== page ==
Face it - social media is dead. There are more than 200 airlines on Twitter, and the space is cluttered. Mere contests and free tickets are no longer enough to drive engagement. Too many airlines are trying to woo travellers in the same old ways.
Airlines will need to stay ahead of the competition by identifying key business goals, such as loyalty. They need to engage the traveller in a specific manner, often via mobile phones, rather than social media alone. The bridge between social and real-world relationships will need to be built, as travellers become more connected than ever.
In-flight wi-fi provider Gogo says more than 200 million travellers boarded a wi-fi-equipped flight in the USA in 2011. This number is set to grow manifold in 2013, as heavyweights such as Emirates and Lufthansa breathe life into their in-flight wi-fi offerings. In fact, Turkish Airlines is already experiencing more than 30% take-up rate for its free wi-fi service on its Boeing 777s.
This means travellers will be connected throughout their journey - from leaving home in wi-fi-equipped taxis and buses, to the airport that provides free wi-fi and, finally, in-flight too.
This would dramatically change the way airlines market to travellers - from customising in-flight entertainment based on their YouTube browsing history, to allowing them to order duty-free or even purchase destination tours in-flight via the internet. Opportunities to drive ancillary revenues are immense - if airline managers think creatively.
However, connectivity is a double-edged sword. If a passenger hates how his meal tastes, he is likely to rant about it on Facebook, along with a photo, minutes after the meal. Customer service would have to be delivered in a manner close to real-time to maintain brand affinity. Airlines such as Virgin America, Delta Air Lines and Turkish Airlines are already leading the way.
The recent SimpliFlying Airline Social Media Outlook 2012 report revealed that the top business goals of social media are aimed at brand engagement, customer service and revenue. These efforts will have to be increased further in 2013, as the connected traveller becomes a reality. Airline marketing will have to evolve from mere social media contests to supporting key business functions.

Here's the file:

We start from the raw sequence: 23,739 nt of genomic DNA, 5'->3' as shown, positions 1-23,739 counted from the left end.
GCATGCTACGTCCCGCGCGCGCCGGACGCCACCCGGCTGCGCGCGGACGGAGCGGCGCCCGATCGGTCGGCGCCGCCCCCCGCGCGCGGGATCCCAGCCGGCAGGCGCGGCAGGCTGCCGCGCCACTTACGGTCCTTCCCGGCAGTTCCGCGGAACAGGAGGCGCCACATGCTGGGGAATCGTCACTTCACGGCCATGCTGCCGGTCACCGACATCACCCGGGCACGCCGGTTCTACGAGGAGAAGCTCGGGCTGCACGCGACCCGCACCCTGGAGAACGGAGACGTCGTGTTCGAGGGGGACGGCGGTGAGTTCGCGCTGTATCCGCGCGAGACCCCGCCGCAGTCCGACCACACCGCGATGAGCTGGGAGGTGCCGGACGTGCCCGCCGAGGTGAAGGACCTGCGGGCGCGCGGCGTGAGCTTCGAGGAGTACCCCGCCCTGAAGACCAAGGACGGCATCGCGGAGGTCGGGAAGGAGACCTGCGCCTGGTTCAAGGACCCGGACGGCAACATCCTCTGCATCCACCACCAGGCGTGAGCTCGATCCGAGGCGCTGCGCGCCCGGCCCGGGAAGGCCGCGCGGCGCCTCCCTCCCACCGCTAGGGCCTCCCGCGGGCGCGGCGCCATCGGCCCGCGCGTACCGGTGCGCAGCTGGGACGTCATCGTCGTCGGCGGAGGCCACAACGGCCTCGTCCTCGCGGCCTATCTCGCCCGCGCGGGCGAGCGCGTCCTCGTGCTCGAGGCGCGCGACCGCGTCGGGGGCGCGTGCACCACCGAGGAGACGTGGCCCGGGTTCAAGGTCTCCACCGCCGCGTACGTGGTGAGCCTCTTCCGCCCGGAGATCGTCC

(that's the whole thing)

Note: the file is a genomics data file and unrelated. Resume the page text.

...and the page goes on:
On 1 December 2012, Carrie Bickmore was hanging out in the cockpit of a Qantas A380 despite previously making sarcastic comments about the airline. Bickmore was among 30 social media influencers invited by Qantas for a "tweet and greet". They had opportunities to mingle with Qantas marketing staff to build real-world relationships rather than just social. Qantas is looking to repeat the event this year.
Real-world relationships can go a long way in building online advocates. This also gives senior airline executives a chance to witness first-hand the power of social media, thus creating a better buy-in for future marketing initiatives.
American Airlines allows travellers to view movies from an in-flight server on their own devices, which they can watch within 24h, even in the hotel.
About 74% of business travellers and frequent fliers own smartphones, and many travellers take laptops or tablets with them on holiday. In-flight entertainment needs to evolve with these realities, especially on short-haul or low-cost airlines. Passengers would rather be glued to their own devices than fiddle with the screen in front of them.
In a study SimpliFlying conducted with Cranfield University in 2011, 72% of participants said they would join a social loyalty programme - where they would get real-world rewards for online actions. Today, you can earn miles on United Airlines, Virgin America and JetBlue just by "checking in" to their Foursquare or Facebook locations.
Last year, SimpliFlying helped Estonian Air and BalticMiles pioneer the world's first social loyalty programme and crowd-sourced membership level respectively. This trend is set to grow, especially as most travellers carry gadgets that allow them to engage in online advocacy in return for incentives.
Our study shows that 75% of airlines plan to increase social media budgets in 2013. To stand out from the crowd, a lot of funds will have to be focused on servicing the connected traveller, building real-world relationships and tapping into the gadgets travellers are carrying.
Social media as we know it is dead. The age of the connected traveller and instant gratification is here - and airline marketers need to adapt to stay relevant.
Shashank Nigam is CEO at SimpliFlying, a brand strategy firm helping airlines and airports engage with travellers through social media. Find out more about its strategy consulting and training services at SimpliFlying.com, on Twitter: @SimpliFlying, or email wannalearnmore@SimpliFlying.com